The week before Onboarding, we sent around a listing of all the Wranglers, with photo, biographical information, and pronunciation hints for each person’s name. So in week 1, when Wranglers attended virtual social events, they saw familiar faces even if they’d never met any of the others. Social events ranged from a virtual Pictionary game to online cooking classes to an Zoom “open mic” session. These sessions were designed and led by Wranglers, or members of our Wrangler Mentor program. We began the experience by building relationships rather than focusing on tasks or topics, because we knew positive interactions, curiosity, and connection with others would motivate the Wranglers through the Onboarding and beyond.
In week 2, we invited Wranglers to share their own perspectives and ideas in a new, interactie format we’re calling “Peer Shares.” These are 3 to 5 minute shares from one Wrangler, closing with a question or prompt, followed by a group discussion about the topic. The format was designed to spark conversation beyond the session; topics included “Yogurt and Experience Design” and “Mozfest: Environmental Impact and Sustainability” and “Mozfest Experience for Participants with Low Bandwidth.” The Peer Share allowed each participating Wrangler to center and frame the larger co-design process in terms of their particular experience, community, and vision for the Festival. Given the success of the trial, we’ll hold Peer Share sessions monthly throughout the process.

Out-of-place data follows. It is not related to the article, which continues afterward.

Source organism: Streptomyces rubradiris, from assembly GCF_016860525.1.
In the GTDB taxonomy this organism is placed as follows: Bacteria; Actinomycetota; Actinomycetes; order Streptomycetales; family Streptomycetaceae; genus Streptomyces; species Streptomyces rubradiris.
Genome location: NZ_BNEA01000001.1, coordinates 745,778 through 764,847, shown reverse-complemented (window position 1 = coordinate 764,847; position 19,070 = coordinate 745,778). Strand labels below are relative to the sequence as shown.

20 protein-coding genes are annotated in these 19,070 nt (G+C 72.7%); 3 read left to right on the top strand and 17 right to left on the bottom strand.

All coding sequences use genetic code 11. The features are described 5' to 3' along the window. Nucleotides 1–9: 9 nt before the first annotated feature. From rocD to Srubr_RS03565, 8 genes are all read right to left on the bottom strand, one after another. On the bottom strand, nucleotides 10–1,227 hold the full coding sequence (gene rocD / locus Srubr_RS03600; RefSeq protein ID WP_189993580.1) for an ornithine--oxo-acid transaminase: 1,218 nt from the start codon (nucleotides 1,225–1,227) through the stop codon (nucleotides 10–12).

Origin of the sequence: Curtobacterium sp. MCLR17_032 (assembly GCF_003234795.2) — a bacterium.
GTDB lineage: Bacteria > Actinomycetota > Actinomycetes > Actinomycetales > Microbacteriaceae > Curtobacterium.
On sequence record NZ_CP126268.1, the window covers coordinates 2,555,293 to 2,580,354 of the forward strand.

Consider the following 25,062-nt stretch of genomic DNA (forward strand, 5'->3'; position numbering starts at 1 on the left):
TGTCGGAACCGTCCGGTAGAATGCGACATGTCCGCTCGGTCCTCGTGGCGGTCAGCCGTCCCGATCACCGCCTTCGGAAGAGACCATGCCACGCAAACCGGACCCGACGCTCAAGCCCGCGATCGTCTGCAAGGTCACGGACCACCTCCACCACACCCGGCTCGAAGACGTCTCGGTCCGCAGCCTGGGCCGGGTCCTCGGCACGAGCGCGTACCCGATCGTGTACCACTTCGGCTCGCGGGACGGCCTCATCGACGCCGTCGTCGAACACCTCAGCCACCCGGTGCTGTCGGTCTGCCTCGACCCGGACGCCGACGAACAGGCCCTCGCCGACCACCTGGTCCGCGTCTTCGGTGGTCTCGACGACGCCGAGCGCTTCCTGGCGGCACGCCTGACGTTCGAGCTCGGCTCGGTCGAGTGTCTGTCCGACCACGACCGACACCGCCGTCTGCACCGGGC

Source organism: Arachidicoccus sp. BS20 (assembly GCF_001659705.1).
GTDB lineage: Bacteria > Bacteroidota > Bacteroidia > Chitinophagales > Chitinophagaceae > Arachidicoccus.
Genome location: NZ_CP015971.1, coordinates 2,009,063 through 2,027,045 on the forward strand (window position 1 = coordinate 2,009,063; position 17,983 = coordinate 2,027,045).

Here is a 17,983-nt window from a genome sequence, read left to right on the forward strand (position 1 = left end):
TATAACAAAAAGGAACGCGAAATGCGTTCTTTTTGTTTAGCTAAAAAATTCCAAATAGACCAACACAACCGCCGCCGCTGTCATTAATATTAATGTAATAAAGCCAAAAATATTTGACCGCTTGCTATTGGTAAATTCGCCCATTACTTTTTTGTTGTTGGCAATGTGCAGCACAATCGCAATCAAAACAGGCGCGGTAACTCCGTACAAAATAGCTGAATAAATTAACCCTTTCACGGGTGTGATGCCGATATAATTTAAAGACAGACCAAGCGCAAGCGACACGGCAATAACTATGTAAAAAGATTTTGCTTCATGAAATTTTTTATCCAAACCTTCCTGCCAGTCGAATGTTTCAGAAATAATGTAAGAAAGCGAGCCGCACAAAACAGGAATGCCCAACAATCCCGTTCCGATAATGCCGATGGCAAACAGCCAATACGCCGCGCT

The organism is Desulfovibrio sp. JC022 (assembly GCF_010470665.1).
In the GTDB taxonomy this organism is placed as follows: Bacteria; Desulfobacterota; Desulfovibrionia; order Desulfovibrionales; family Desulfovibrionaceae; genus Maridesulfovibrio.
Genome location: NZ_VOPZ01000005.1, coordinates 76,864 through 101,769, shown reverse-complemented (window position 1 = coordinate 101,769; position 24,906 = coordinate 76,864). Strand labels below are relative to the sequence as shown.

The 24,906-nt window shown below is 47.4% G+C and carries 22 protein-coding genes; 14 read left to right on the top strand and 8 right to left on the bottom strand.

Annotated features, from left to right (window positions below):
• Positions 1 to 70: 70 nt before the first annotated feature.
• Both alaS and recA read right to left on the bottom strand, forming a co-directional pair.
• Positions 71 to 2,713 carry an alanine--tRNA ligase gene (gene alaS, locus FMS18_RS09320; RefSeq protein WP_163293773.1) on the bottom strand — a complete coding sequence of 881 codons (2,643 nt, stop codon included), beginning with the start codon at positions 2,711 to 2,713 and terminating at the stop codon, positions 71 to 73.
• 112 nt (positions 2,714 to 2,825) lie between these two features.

In week three we began each Zoom meeting with a moment of quiet, and attention to the breath, to ground ourselves in our virtual space, prepare for the task and hand. We also started each meeting by sharing-- either verbally or by typing in the doc-- the answer to an “icebreaker question” that provided a bit of insight or a glimpse into Wranglers’ lives.
While these design elements may seem minor, together they contributed to a sense of togetherness and connection that supports the work to come.
As 2020 draws to a close, our Wranglers will be reviewing MozFest session proposals from the community. They’ll select sessions that help illustrate various facets of internet health and Trustworthy AI, as represented by eleven spaces at MozFest 2021.
Once our 2021 sessions are selected, Wranglers will enlist Facilitators from around the world to help expand their Spaces narrative and theme into an exciting schedule and experience.
Much of this collaborative work happens via self-organised meetings, but also online in our community slack. Everyone is welcome to join slack and take part in the conversation!